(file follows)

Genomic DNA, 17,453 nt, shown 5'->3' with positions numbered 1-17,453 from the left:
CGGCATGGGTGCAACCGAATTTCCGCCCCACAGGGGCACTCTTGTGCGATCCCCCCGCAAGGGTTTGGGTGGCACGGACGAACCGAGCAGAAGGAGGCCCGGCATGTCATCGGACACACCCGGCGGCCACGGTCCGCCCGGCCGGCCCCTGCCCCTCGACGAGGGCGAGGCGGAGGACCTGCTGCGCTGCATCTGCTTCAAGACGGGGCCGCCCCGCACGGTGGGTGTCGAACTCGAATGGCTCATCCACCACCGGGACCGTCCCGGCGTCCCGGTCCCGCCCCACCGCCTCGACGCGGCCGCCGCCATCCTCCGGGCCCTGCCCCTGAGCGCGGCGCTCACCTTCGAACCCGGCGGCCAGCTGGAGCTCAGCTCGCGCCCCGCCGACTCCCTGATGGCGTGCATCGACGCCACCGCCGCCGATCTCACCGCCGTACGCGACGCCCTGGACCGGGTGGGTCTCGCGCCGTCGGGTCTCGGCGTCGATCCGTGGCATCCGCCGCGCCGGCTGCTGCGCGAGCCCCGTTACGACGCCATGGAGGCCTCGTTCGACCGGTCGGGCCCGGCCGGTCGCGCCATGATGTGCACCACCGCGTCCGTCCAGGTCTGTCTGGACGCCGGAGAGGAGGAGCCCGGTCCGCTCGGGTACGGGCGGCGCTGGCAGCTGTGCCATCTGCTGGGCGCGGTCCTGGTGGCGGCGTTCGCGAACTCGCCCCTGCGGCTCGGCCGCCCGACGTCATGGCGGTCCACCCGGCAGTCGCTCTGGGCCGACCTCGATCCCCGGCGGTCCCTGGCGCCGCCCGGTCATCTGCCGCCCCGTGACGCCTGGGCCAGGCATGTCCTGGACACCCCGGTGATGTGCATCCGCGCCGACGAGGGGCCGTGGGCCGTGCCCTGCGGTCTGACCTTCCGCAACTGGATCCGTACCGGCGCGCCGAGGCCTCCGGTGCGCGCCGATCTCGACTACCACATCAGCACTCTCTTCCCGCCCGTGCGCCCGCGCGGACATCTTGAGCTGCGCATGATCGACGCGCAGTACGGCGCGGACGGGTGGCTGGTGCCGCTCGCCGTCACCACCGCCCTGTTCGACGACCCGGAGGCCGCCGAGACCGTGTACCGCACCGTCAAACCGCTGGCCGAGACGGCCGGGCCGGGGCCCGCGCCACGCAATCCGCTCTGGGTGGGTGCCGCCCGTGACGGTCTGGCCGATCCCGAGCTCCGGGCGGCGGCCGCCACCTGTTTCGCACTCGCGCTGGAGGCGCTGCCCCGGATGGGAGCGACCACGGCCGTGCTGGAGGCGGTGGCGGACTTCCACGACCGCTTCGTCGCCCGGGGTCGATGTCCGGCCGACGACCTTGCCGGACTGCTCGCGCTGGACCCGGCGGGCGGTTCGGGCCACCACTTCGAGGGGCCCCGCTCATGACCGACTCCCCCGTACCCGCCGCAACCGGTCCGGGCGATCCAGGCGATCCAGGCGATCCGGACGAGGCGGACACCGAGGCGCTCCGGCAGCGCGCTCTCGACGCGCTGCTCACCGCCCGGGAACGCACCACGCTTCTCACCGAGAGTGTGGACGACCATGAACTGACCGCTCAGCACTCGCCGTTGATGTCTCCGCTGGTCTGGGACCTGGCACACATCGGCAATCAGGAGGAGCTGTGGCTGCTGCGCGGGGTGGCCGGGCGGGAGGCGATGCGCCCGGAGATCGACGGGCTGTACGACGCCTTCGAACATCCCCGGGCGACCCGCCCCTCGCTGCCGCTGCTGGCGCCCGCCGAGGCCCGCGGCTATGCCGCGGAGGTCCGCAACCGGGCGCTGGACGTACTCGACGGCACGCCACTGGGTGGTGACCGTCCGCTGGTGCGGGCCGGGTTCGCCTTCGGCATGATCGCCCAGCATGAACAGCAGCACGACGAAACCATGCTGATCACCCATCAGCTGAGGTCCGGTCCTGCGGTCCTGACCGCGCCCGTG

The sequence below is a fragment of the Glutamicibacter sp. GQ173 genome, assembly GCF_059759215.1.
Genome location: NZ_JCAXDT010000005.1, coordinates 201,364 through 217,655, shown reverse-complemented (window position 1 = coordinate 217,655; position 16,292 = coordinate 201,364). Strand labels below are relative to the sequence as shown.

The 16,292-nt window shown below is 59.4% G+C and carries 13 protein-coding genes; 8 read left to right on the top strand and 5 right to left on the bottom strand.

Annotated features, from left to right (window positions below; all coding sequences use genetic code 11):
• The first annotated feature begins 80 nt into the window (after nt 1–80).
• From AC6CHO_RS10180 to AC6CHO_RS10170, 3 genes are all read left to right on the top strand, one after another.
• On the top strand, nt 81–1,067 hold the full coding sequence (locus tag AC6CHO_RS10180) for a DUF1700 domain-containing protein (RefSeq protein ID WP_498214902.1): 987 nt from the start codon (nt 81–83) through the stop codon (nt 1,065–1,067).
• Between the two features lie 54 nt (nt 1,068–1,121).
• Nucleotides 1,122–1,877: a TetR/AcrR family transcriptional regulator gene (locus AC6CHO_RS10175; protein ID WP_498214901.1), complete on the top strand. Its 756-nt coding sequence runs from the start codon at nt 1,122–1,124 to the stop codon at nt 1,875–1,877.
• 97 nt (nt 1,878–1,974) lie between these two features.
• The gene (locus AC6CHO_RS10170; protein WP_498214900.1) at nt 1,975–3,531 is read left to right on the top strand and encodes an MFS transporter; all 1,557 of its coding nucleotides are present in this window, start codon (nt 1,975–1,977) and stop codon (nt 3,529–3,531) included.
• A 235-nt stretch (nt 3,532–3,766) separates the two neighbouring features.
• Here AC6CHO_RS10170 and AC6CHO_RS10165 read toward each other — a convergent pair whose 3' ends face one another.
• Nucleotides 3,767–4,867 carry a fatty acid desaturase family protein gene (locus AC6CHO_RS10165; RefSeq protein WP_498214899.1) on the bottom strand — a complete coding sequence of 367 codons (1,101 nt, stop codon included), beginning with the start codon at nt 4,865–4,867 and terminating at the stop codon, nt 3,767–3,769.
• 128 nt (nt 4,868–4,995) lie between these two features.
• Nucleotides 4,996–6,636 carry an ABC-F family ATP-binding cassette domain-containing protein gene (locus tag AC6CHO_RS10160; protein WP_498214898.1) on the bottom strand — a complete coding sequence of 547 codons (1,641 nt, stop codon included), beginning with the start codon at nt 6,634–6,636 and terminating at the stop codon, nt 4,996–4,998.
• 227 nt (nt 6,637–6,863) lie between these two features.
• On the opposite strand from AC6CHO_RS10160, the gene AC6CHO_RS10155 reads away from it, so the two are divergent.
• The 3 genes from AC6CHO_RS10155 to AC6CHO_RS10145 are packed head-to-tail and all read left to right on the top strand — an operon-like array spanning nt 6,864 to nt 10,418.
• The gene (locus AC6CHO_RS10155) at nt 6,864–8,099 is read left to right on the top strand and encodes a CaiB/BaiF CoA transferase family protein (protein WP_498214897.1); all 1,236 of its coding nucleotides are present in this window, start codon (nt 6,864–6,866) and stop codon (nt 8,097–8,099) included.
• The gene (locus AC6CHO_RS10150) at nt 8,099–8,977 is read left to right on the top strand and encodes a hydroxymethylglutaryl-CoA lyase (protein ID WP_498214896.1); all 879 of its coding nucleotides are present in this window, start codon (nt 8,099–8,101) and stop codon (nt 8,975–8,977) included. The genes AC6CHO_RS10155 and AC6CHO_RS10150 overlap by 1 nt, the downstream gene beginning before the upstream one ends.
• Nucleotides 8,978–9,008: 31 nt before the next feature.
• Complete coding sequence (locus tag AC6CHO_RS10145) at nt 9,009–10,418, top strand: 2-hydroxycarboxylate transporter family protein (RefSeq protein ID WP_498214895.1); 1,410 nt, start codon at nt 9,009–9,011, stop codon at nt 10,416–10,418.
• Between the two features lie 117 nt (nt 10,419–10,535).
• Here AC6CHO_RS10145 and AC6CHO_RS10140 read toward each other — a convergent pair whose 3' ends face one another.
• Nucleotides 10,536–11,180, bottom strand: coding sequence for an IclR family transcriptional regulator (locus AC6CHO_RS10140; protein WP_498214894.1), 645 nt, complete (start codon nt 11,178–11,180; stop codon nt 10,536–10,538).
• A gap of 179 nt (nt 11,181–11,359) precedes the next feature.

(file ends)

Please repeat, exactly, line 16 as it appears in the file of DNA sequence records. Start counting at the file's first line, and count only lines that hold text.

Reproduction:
• Nucleotides 3,767–4,867 carry a fatty acid desaturase family protein gene (locus AC6CHO_RS10165; RefSeq protein WP_498214899.1) on the bottom strand — a complete coding sequence of 367 codons (1,101 nt, stop codon included), beginning with the start codon at nt 4,865–4,867 and terminating at the stop codon, nt 3,767–3,769.